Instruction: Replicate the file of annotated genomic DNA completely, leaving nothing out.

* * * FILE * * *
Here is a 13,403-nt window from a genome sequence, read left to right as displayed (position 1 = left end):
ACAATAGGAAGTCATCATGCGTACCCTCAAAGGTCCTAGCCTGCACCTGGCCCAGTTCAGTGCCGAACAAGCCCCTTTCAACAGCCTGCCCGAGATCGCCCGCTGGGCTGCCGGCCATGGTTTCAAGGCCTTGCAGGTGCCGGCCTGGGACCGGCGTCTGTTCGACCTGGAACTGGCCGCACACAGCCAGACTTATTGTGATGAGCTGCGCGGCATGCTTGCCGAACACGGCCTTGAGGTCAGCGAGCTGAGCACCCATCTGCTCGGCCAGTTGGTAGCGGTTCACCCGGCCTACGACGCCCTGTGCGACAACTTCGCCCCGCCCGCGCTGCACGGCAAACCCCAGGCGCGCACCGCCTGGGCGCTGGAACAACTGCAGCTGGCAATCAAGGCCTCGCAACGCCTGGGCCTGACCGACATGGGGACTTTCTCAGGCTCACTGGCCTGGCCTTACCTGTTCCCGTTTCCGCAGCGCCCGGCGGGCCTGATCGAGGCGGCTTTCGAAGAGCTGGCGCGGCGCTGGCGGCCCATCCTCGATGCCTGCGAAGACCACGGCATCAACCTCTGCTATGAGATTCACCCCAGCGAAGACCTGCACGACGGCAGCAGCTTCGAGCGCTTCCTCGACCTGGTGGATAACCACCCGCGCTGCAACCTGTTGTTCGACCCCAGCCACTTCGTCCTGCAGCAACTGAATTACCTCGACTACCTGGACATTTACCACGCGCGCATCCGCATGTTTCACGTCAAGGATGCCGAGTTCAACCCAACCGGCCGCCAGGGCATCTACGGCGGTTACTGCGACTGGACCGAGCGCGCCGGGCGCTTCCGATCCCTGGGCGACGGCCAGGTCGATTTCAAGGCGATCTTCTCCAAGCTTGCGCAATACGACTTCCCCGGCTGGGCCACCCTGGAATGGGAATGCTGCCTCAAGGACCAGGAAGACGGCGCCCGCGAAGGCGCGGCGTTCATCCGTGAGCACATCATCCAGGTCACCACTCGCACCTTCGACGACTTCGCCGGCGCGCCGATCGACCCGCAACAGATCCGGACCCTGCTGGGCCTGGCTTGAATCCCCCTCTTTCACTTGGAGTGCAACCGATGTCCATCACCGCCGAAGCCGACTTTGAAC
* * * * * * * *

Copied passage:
Here is a 13,403-nt window from a genome sequence, read left to right as displayed (position 1 = left end):
ACAATAGGAAGTCATCATGCGTACCCTCAAAGGTCCTAGCCTGCACCTGGCCCAGTTCAGTGCCGAACAAGCCCCTTTCAACAGCCTGCCCGAGATCGCCCGCTGGGCTGCCGGCCATGGTTTCAAGGCCTTGCAGGTGCCGGCCTGGGACCGGCGTCTGTTCGACCTGGAACTGGCCGCACACAGCCAGACTTATTGTGATGAGCTGCGCGGCATGCTTGCCGAACACGGCCTTGAGGTCAGCGAGCTGAGCACCCATCTGCTCGGCCAGTTGGTAGCGGTTCACCCGGCCTACGACGCCCTGTGCGACAACTTCGCCCCGCCCGCGCTGCACGGCAAACCCCAGGCGCGCACCGCCTGGGCGCTGGAACAACTGCAGCTGGCAATCAAGGCCTCGCAACGCCTGGGCCTGACCGACATGGGGACTTTCTCAGGCTCACTGGCCTGGCCTTACCTGTTCCCGTTTCCGCAGCGCCCGGCGGGCCTGATCGAGGCGGCTTTCGAAGAGCTGGCGCGGCGCTGGCGGCCCATCCTCGATGCCTGCGAAGACCACGGCATCAACCTCTGCTATGAGATTCACCCCAGCGAAGACCTGCACGACGGCAGCAGCTTCGAGCGCTTCCTCGACCTGGTGGATAACCACCCGCGCTGCAACCTGTTGTTCGACCCCAGCCACTTCGTCCTGCAGCAACTGAATTACCTCGACTACCTGGACATTTACCACGCGCGCATCCGCATGTTTCACGTCAAGGATGCCGAGTTCAACCCAACCGGCCGCCAGGGCATCTACGGCGGTTACTGCGACTGGACCGAGCGCGCCGGGCGCTTCCGATCCCTGGGCGACGGCCAGGTCGATTTCAAGGCGATCTTCTCCAAGCTTGCGCAATACGACTTCCCCGGCTGGGCCACCCTGGAATGGGAATGCTGCCTCAAGGACCAGGAAGACGGCGCCCGCGAAGGCGCGGCGTTCATCCGTGAGCACATCATCCAGGTCACCACTCGCACCTTCGACGACTTCGCCGGCGCGCCGATCGACCCGCAACAGATCCGGACCCTGCTGGGCCTGGCTTGAATCCCCCTCTTTCACTTGGAGTGCAACCGATGTCCATCACCGCCGAAGCCGACTTTGAAC